Trigger Warning: This article contains details of sexual assault and rape.
Former Today host Matt Lauer was back in the news yesterday after disturbing new details from the allegations against him were released. Variety published an excerpt from Ronan Farrow’s upcoming book, Catch and Kill: Lies, Spies, and a Conspiracy to Protect Predators, which includes an interview with Brooke Nevils, Lauer’s accuser.
Lauer was fired in 2017 following the complaint, but details of the misconduct had not been revealed. In Farrow’s book, Nevils recounts a time in which Lauer anally raped her in a hotel room at the Sochi Olympics, describing the assault by saying, “It was nonconsensual in the sense that I was too drunk to consent,” and, “It was nonconsensual in that I said, multiple times, that I didn’t want to have anal sex.” Now, Matt Lauer is — you guessed it — denying these claims and attempting to paint Nevils as an attention-seeking liar. How original.
Lauer wrote an open letter addressing the allegations, which was published in Variety. You can read the full letter here, or you can read my one-word summary of it: trash.
Live footage of Matt Lauer penning his open letter.
In the letter, Lauer claims that his “affair” with Nevils was completely consensual. Nevils has acknowledged that she had subsequent encounters with Lauer, which were transactional in nature, but the incident she describes in Sochi is undeniably a criminal act. Lauer also claims that she is releasing these details in an attempt to sell a book. And he tries to discredit her claims of assault by saying that their affair continued after the encounter at the Sochi Olympics and that she continued to see him and pursue him. As for the assault itself, Lauer writes, “We engaged in a variety of sexual acts. We performed oral sex on each other, we had vaginal sex, and we had anal sex. Each act was mutual and completely consensual.”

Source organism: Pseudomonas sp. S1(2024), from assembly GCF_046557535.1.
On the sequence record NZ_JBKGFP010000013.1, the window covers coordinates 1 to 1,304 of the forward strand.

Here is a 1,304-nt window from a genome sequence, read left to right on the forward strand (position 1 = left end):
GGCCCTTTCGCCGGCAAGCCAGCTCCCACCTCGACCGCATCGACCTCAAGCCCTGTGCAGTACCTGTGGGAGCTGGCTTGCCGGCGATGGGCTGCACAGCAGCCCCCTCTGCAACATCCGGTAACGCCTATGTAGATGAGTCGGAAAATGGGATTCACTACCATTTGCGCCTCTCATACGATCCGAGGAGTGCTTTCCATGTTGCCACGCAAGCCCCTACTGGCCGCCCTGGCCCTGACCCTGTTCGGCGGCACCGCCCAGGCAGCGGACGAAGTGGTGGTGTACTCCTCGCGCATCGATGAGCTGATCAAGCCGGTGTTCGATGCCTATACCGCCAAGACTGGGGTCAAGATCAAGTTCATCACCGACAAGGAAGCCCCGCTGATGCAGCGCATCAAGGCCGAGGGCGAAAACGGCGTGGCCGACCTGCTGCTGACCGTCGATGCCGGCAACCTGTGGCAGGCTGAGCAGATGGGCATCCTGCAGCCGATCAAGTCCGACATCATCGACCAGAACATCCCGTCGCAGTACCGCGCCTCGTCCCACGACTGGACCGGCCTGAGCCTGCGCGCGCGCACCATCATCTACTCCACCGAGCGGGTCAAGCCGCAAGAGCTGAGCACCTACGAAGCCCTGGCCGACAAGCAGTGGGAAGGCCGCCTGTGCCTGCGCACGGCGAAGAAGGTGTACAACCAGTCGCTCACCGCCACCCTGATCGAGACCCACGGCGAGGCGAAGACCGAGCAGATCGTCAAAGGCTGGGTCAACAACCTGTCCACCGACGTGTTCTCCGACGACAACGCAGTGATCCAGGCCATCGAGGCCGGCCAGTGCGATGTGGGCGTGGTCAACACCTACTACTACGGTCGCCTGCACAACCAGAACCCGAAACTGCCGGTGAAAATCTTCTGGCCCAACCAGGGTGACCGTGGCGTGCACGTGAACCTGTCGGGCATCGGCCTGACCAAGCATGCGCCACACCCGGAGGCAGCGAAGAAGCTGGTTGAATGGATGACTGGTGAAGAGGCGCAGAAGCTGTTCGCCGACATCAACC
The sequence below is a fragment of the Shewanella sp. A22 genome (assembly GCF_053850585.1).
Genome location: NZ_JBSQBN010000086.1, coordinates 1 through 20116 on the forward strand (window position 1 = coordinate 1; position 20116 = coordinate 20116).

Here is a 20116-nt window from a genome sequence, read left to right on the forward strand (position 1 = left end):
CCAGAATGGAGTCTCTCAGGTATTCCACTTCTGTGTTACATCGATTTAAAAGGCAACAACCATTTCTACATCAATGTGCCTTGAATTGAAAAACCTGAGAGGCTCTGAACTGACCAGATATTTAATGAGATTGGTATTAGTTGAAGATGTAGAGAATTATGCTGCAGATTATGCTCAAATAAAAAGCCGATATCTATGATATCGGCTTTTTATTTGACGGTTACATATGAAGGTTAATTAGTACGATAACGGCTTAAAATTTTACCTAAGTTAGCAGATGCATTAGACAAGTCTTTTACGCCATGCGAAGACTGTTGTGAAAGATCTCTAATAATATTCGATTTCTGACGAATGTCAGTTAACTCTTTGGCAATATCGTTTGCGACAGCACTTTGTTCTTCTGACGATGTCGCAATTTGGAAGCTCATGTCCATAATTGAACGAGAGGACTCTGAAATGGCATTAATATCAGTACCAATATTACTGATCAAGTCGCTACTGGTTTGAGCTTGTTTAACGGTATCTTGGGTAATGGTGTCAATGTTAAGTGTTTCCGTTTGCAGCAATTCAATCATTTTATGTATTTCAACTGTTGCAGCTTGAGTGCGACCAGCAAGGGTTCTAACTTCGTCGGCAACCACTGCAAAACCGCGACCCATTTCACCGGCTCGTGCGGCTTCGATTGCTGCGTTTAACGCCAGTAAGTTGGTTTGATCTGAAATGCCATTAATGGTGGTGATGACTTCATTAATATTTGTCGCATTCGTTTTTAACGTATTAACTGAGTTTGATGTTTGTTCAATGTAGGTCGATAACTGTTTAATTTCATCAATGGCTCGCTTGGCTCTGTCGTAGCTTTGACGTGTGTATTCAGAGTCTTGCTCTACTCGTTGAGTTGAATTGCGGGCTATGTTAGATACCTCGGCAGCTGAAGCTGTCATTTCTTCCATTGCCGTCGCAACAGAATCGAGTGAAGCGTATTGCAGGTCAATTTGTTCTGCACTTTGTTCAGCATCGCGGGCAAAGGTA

But Nevils is standing her ground and not letting Lauer intimidate her with his denial. She fired right back, calling his open letter “a case study in victim-blaming.” Nevils’ statement was read on-air on NBC Nightly News and in it she concluded that she is not afraid of Lauer, “Regardless of his threats, bullying, and the shaming and predatory tactics I knew he would (and now has) tried to use against me.” Get it, girl.
I want to thank the many survivors who shared their stories with me today and offered their support. It takes courage, and I am truly grateful.
— Brooke Nevils (@BrookeNevils) October 9, 2019
Nevils is spot-on. Lauer’s letter explicitly uses classic and problematic victim-blaming tactics. Many victims of sexual assault continue relationships with their assailant, and that does not disprove the assault. Additionally, his attempt to paint the scene in the hotel room as consensual by saying they were hooking up in other ways beforehand reads as him implying that if she liked the other sexual acts then she must have wanted the anal sex. I can’t believe I have to say this, but you can do every sex act in the book consensually, but the second a party says they don’t want to do something else — which Nevils says she did several times — it becomes nonconsensual if you do it anyway. That is how consent works. Look it up.
If you need help dealing with sexual assault or misconduct, go to RAINN.org, or call the National Sexual Assault Hotline at (800) 656-HOPE.
Images: Giphy (2), Twitter (1)
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